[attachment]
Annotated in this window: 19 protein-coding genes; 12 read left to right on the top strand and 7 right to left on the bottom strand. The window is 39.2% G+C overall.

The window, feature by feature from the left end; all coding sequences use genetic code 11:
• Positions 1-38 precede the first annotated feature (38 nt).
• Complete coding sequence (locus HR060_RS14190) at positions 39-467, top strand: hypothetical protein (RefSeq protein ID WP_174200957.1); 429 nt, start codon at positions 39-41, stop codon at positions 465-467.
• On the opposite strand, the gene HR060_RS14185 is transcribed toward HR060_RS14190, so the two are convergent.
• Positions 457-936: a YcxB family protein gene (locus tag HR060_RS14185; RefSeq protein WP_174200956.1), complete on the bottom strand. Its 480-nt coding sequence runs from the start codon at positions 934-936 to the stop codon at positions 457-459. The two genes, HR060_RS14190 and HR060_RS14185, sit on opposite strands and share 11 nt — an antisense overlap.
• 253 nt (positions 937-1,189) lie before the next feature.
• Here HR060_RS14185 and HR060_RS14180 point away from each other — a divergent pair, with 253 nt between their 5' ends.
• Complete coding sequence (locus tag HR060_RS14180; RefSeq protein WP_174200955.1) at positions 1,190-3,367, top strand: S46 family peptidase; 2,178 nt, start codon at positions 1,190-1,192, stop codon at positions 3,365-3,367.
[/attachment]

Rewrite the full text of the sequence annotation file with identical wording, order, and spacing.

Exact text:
Annotated in this window: 19 protein-coding genes; 12 read left to right on the top strand and 7 right to left on the bottom strand. The window is 39.2% G+C overall.

The window, feature by feature from the left end; all coding sequences use genetic code 11:
• Positions 1-38 precede the first annotated feature (38 nt).
• Complete coding sequence (locus HR060_RS14190) at positions 39-467, top strand: hypothetical protein (RefSeq protein ID WP_174200957.1); 429 nt, start codon at positions 39-41, stop codon at positions 465-467.
• On the opposite strand, the gene HR060_RS14185 is transcribed toward HR060_RS14190, so the two are convergent.
• Positions 457-936: a YcxB family protein gene (locus tag HR060_RS14185; RefSeq protein WP_174200956.1), complete on the bottom strand. Its 480-nt coding sequence runs from the start codon at positions 934-936 to the stop codon at positions 457-459. The two genes, HR060_RS14190 and HR060_RS14185, sit on opposite strands and share 11 nt — an antisense overlap.
• 253 nt (positions 937-1,189) lie before the next feature.
• Here HR060_RS14185 and HR060_RS14180 point away from each other — a divergent pair, with 253 nt between their 5' ends.
• Complete coding sequence (locus tag HR060_RS14180; RefSeq protein WP_174200955.1) at positions 1,190-3,367, top strand: S46 family peptidase; 2,178 nt, start codon at positions 1,190-1,192, stop codon at positions 3,365-3,367.